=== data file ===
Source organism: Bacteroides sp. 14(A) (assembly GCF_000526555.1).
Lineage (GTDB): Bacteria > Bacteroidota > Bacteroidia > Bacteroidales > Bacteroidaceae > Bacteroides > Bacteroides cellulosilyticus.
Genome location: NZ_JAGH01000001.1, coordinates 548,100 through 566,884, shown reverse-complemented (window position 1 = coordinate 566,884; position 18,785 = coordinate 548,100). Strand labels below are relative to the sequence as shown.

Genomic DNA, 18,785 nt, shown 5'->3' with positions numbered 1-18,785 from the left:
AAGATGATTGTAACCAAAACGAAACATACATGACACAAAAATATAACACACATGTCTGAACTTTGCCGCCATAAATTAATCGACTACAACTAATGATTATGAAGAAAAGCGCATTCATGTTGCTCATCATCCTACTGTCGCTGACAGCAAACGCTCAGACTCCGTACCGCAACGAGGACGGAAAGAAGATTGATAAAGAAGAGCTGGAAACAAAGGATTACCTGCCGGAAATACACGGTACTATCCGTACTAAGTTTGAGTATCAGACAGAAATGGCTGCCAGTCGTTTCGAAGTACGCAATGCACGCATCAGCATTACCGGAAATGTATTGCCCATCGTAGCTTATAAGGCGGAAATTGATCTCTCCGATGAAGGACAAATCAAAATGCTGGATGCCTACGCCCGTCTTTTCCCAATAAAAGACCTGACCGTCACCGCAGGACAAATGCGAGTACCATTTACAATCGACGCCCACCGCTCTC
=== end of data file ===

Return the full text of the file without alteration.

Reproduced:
Source organism: Bacteroides sp. 14(A) (assembly GCF_000526555.1).
Lineage (GTDB): Bacteria > Bacteroidota > Bacteroidia > Bacteroidales > Bacteroidaceae > Bacteroides > Bacteroides cellulosilyticus.
Genome location: NZ_JAGH01000001.1, coordinates 548,100 through 566,884, shown reverse-complemented (window position 1 = coordinate 566,884; position 18,785 = coordinate 548,100). Strand labels below are relative to the sequence as shown.

Genomic DNA, 18,785 nt, shown 5'->3' with positions numbered 1-18,785 from the left:
AAGATGATTGTAACCAAAACGAAACATACATGACACAAAAATATAACACACATGTCTGAACTTTGCCGCCATAAATTAATCGACTACAACTAATGATTATGAAGAAAAGCGCATTCATGTTGCTCATCATCCTACTGTCGCTGACAGCAAACGCTCAGACTCCGTACCGCAACGAGGACGGAAAGAAGATTGATAAAGAAGAGCTGGAAACAAAGGATTACCTGCCGGAAATACACGGTACTATCCGTACTAAGTTTGAGTATCAGACAGAAATGGCTGCCAGTCGTTTCGAAGTACGCAATGCACGCATCAGCATTACCGGAAATGTATTGCCCATCGTAGCTTATAAGGCGGAAATTGATCTCTCCGATGAAGGACAAATCAAAATGCTGGATGCCTACGCCCGTCTTTTCCCAATAAAAGACCTGACCGTCACCGCAGGACAAATGCGAGTACCATTTACAATCGACGCCCACCGCTCTC